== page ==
Court of Appeal grants NHS campaign group permission to appeal against NHS England’s new Integrated Care Provider contract
Some very good news – which also means NHS England is consulting on an ACO contract that may be unlawful.
They knew full well that was a possibility, despite their protestations in the consultation document that both Judicial Reviews had ruled in their favour.
(They have rebranded the ACO contract the Integrated Care Provider contract and their consultation runs until 26 Oct.)
We shall be putting out more info shortly about this.
The Court of Appeal has issued an order granting campaign group 999 Call for the NHS permission to appeal the ruling against their Judicial Review of the proposed payment mechanism in NHS England’s Accountable Care Organisation contract.
The Accountable Care Organisation Contract (now rebranded by NHS England as the Integrated Care Provider contract) proposes that healthcare providers are not paid per treatment, but by a ‘Whole Population Annual Payment’, which is a set amount for the provision of named services during a defined period. This, 999 Call for the NHS argues, unlawfully shifts the risk of there being an underestimate of patient numbers from the commissioner to the provider, and endangers service standards.
In April, the High Court ruled against the campaign group’s legal challenge to NHS England’s Accountable Care Organisation contract – but the group and their solicitors at Leigh Day and barristers at Landmark Chambers found the ruling so flawed that they immediately applied for permission to appeal.
Although fully aware of this, on Friday 3rd August – the day Parliament and the Courts went on holiday – NHS England started a public consultation on the Accountable Care Organisation contract – now renamed the Integrated Provider Organisation contract.
The consultation document asserts that the payment mechanism in the ACO/ICP contract is lawful, because:
“The High Court has now decided the two judicial reviews in NHS England’s favour.”
Steve Carne, speaking for 999 Call for the NHS, said
“It beggars belief that NHS England is consulting on a contract that may not even be lawful.
And a lot of public funds is being spent on developing the ACO model – including on the public consultation.
We are very pleased that 3 judges from the Court of Appeal will have time to consider the issues properly.
We shall shortly issue our stage 5 Crowd Justice appeal for £18k to cover the costs of the Appeal.
We are so grateful to all the campaigners and members of the public who have made it possible for us to challenge the lawfulness of NHS England’s attempt to shoehorn the NHS into an imitation of the USA’s Medicare/Medicaid system.
We will not see our NHS reduced to limited state-funded health care for people who can’t afford private health insurance.”
Jo Land, one of the original Darlo Mums when 999 Call for the NHS led the People’s March for the NHS from Jarrow to London, added,
“All along we have been warning about the shrinkage of the NHS into a service that betrays the core principle of #NHS4All – a health service that provides the full range of appropriate health care to everyone with a clinical need for it, free at the point of use.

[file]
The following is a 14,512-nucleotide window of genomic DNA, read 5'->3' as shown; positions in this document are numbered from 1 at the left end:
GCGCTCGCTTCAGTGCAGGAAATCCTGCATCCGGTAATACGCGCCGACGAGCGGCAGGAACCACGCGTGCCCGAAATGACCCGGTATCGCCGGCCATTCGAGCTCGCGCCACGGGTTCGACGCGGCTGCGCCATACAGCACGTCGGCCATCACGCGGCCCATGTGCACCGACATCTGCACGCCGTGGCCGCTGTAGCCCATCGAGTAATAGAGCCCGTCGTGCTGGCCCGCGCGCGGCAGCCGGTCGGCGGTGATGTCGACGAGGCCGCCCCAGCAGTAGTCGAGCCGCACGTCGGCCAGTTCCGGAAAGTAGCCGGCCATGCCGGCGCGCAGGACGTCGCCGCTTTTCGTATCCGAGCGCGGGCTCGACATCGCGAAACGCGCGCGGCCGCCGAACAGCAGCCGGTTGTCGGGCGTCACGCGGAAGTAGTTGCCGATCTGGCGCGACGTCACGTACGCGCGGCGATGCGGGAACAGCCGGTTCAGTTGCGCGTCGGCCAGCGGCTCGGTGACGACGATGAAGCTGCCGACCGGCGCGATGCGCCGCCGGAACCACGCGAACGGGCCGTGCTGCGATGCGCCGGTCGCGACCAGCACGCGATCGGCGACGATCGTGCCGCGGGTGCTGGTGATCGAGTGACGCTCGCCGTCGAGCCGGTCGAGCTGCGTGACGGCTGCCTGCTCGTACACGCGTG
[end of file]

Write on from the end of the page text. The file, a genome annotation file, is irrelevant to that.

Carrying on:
Since we first started work two years ago on bringing this judicial review, there have been more and more examples of restrictions and denials of NHS care, and the consequent growth of a two tier system – private for those who can afford it, and an increasingly limited NHS for the rest of us.”
Jenny Shepherd said
“NHS England’s rebranded Accountable Care Organisation contract consultation is a specious attempt to meet the requirement to consult on a significant change to NHS and social care services.
We don’t support the marketisation of the NHS that created the purchaser/provider split and requires contracts for the purchase and provision of services.
Integration of NHS and social care services, in order to provide a more straightforward process for patients with multiple ailments, is not aided by a system that essentially continues NHS fragmentation.
This new proposed contract is a complex lead provider contract that creates confusion over the respective roles of commissioner and provider. It requires multiple subcontracts that are likely to need constant wasteful renegotiation and change over the duration of the lead provider contract. This is just another form of fragmentation, waste and dysfunctionality.
The way to integrate the NHS and social care is through legislation to abolish the purchaser/provider split and contracting; put social care on the same footing as the NHS as a fully publicly funded and provided service that is free at the point of use; and remove the market and non-NHS bodies from the NHS.
Such legislation already exists in the shape of the NHS Reinstatement Bill.”
The campaign team say they are determined in renewing the fight to stop and reverse Accountable Care. Whether rebranded as Integrated Care or not, they see evidence that it is the same attempt to shoehorn the NHS into a limited role in a two tier healthcare system that feeds the interests of profiteering private companies.
Steven Carne emphasised,
“It is vital that we defend the core NHS principle of providing the full range of appropriate treatments to everyone with a clinical need for them.”
999 Call for the NHS hope the 2 day appeal in London will happen before the end of the year. The Appeal will consider all seven grounds laid out in the campaign group’s application – with capped costs.
Details on the first instance judgment can be found here, and the judgment itself here.
David Lock QC and Leon Glenister represent 999 Call for the NHS, instructed by Rowan Smith and Anna Dews at Leigh Day.